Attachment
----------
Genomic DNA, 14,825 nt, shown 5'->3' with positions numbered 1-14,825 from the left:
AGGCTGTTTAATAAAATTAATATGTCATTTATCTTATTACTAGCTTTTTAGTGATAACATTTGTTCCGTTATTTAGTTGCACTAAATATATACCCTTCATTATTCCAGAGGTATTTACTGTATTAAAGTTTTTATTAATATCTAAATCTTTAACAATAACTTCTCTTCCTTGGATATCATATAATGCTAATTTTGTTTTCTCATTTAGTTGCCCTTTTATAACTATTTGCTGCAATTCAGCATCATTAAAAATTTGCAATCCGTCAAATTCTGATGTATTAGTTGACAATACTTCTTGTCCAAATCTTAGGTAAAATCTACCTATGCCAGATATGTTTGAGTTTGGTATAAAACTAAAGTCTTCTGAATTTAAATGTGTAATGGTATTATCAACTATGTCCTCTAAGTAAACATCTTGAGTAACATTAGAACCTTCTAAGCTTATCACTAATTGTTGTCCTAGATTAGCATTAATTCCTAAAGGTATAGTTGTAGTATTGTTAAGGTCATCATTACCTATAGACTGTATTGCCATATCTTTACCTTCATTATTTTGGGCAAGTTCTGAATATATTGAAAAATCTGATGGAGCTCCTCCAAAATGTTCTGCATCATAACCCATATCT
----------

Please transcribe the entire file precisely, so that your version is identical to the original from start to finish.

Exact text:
Genomic DNA, 14,825 nt, shown 5'->3' with positions numbered 1-14,825 from the left:
AGGCTGTTTAATAAAATTAATATGTCATTTATCTTATTACTAGCTTTTTAGTGATAACATTTGTTCCGTTATTTAGTTGCACTAAATATATACCCTTCATTATTCCAGAGGTATTTACTGTATTAAAGTTTTTATTAATATCTAAATCTTTAACAATAACTTCTCTTCCTTGGATATCATATAATGCTAATTTTGTTTTCTCATTTAGTTGCCCTTTTATAACTATTTGCTGCAATTCAGCATCATTAAAAATTTGCAATCCGTCAAATTCTGATGTATTAGTTGACAATACTTCTTGTCCAAATCTTAGGTAAAATCTACCTATGCCAGATATGTTTGAGTTTGGTATAAAACTAAAGTCTTCTGAATTTAAATGTGTAATGGTATTATCAACTATGTCCTCTAAGTAAACATCTTGAGTAACATTAGAACCTTCTAAGCTTATCACTAATTGTTGTCCTAGATTAGCATTAATTCCTAAAGGTATAGTTGTAGTATTGTTAAGGTCATCATTACCTATAGACTGTATTGCCATATCTTTACCTTCATTATTTTGGGCAAGTTCTGAATATATTGAAAAATCTGATGGAGCTCCTCCAAAATGTTCTGCATCATAACCCATATCT